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Sporter Barrels vs Heavy Barrels

 
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  #8  
Old 05-03-2010, 12:27 PM
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Re: Sporter Barrels vs Heavy Barrels

Easy fix---carry small cans of compressed air... Turn upside down and spray---cools in a few seconds..

Doing this for many years.
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  #9  
Old 05-03-2010, 12:40 PM
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Re: Sporter Barrels vs Heavy Barrels

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Originally Posted by Boss Hoss View Post
Easy fix---carry small cans of compressed air... Turn upside down and spray---cools in a few seconds..

Doing this for many years.
Thanks Boss, that's a good idea, and as I recall one of our members from AZ rigged up a CO2 cooling device which doen't result in a any condesation. Does the compressed air cause condesation?

Good input, but what I'm really after is folks opinions and experience on whether or not heavy barrels cool faster than light barrels? Any thoughts on that?
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Old 05-03-2010, 01:10 PM
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Re: Sporter Barrels vs Heavy Barrels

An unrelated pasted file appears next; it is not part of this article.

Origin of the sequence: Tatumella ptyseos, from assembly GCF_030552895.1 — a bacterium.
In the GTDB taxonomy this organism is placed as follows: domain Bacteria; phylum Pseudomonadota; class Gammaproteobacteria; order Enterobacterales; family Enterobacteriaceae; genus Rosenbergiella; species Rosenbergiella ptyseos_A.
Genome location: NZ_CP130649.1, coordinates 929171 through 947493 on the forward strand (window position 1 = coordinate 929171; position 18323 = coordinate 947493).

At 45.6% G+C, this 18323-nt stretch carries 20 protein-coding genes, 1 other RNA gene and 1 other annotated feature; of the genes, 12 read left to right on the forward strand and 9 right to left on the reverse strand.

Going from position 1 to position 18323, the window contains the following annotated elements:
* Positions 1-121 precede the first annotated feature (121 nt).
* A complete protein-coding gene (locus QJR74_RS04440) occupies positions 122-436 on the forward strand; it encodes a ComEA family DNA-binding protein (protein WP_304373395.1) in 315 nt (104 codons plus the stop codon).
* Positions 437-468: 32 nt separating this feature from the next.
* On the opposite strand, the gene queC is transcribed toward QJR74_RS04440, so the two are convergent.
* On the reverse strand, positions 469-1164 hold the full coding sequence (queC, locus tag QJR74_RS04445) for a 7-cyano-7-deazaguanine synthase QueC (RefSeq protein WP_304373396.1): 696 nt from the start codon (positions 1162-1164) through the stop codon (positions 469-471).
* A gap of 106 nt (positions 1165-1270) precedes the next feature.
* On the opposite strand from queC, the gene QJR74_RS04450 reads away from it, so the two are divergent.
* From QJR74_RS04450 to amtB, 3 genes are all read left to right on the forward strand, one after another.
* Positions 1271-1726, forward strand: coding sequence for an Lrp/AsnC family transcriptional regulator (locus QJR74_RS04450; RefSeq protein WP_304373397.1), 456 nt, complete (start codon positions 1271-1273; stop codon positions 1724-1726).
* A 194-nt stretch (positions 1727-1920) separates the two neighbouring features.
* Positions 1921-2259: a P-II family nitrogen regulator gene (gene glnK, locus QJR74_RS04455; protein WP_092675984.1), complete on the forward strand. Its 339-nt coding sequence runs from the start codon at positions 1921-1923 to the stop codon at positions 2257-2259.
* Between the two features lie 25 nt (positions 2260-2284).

Just noticed this thread so I thought I would share what happened to me last summer . I was at our hunting club and dad had his sporter actually more of an in between sporter and heavy shiland barrel (22-250) . He had one of his green 100 count shell holders with him I say it was half full or just over anyways he turns to me and says shoot em up I'm going to reload some more for this gun that are more accurate . So I smiled and said okay sure (because I love to burn powder) I ran through all of these within 30 to 35 minutes to the best of my remebrance I never stopped the barrel was smokin hot I mean you could fry an egg on this sucker ! We'll today it wears a new barrel because evidentally I cooked it . I have always shot a heavy barrels on my RUM and what I notice is it takes longer to heat up but also takes longer to cool or (I'm just real impatient ) I always lean my gun up in a corner or on a tree with the bolt taken out so the air will travel up the barrel usually I can see mirage or heat waves comeing from the end of the barrel . It usually cools faster this way .

Hope I didn't stray to far off topic.

BigBuck
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Old 05-03-2010, 01:35 PM
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Re: Sporter Barrels vs Heavy Barrels

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Originally Posted by bigbuck View Post